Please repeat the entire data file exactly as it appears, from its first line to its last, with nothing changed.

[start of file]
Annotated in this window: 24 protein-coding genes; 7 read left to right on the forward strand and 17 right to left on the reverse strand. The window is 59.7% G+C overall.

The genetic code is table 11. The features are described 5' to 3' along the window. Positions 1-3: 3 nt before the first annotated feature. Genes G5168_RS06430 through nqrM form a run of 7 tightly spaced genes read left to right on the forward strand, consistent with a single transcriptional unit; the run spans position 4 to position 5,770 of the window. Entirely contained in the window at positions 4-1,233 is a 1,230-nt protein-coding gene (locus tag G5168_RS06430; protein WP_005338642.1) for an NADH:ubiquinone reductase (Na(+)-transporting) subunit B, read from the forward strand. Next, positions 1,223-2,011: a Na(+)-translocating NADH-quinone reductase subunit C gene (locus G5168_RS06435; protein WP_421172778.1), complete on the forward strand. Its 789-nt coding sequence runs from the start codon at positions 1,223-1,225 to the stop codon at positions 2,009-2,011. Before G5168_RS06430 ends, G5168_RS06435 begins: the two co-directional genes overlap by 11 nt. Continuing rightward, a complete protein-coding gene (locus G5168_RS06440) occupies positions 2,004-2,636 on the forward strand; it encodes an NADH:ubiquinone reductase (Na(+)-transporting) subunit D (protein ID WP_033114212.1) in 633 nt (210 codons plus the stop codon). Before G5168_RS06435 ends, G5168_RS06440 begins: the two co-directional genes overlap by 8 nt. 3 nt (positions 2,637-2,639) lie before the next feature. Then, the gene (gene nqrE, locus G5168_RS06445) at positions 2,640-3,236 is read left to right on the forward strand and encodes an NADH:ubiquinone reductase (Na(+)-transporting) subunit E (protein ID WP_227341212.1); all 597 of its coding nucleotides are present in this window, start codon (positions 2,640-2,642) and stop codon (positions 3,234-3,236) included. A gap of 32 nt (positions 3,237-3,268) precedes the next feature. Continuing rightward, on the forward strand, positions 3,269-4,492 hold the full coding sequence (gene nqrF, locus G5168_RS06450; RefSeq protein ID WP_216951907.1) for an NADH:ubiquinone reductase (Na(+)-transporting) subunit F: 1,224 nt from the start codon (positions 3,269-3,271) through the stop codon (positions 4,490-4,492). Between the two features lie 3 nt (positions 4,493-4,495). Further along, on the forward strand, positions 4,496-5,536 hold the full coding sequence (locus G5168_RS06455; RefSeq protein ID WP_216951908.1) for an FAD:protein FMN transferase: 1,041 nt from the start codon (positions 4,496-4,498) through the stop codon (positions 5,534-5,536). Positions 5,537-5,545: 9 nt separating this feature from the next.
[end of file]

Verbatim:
Annotated in this window: 24 protein-coding genes; 7 read left to right on the forward strand and 17 right to left on the reverse strand. The window is 59.7% G+C overall.

The genetic code is table 11. The features are described 5' to 3' along the window. Positions 1-3: 3 nt before the first annotated feature. Genes G5168_RS06430 through nqrM form a run of 7 tightly spaced genes read left to right on the forward strand, consistent with a single transcriptional unit; the run spans position 4 to position 5,770 of the window. Entirely contained in the window at positions 4-1,233 is a 1,230-nt protein-coding gene (locus tag G5168_RS06430; protein WP_005338642.1) for an NADH:ubiquinone reductase (Na(+)-transporting) subunit B, read from the forward strand. Next, positions 1,223-2,011: a Na(+)-translocating NADH-quinone reductase subunit C gene (locus G5168_RS06435; protein WP_421172778.1), complete on the forward strand. Its 789-nt coding sequence runs from the start codon at positions 1,223-1,225 to the stop codon at positions 2,009-2,011. Before G5168_RS06430 ends, G5168_RS06435 begins: the two co-directional genes overlap by 11 nt. Continuing rightward, a complete protein-coding gene (locus G5168_RS06440) occupies positions 2,004-2,636 on the forward strand; it encodes an NADH:ubiquinone reductase (Na(+)-transporting) subunit D (protein ID WP_033114212.1) in 633 nt (210 codons plus the stop codon). Before G5168_RS06435 ends, G5168_RS06440 begins: the two co-directional genes overlap by 8 nt. 3 nt (positions 2,637-2,639) lie before the next feature. Then, the gene (gene nqrE, locus G5168_RS06445) at positions 2,640-3,236 is read left to right on the forward strand and encodes an NADH:ubiquinone reductase (Na(+)-transporting) subunit E (protein ID WP_227341212.1); all 597 of its coding nucleotides are present in this window, start codon (positions 2,640-2,642) and stop codon (positions 3,234-3,236) included. A gap of 32 nt (positions 3,237-3,268) precedes the next feature. Continuing rightward, on the forward strand, positions 3,269-4,492 hold the full coding sequence (gene nqrF, locus G5168_RS06450; RefSeq protein ID WP_216951907.1) for an NADH:ubiquinone reductase (Na(+)-transporting) subunit F: 1,224 nt from the start codon (positions 3,269-3,271) through the stop codon (positions 4,490-4,492). Between the two features lie 3 nt (positions 4,493-4,495). Further along, on the forward strand, positions 4,496-5,536 hold the full coding sequence (locus G5168_RS06455; RefSeq protein ID WP_216951908.1) for an FAD:protein FMN transferase: 1,041 nt from the start codon (positions 4,496-4,498) through the stop codon (positions 5,534-5,536). Positions 5,537-5,545: 9 nt separating this feature from the next.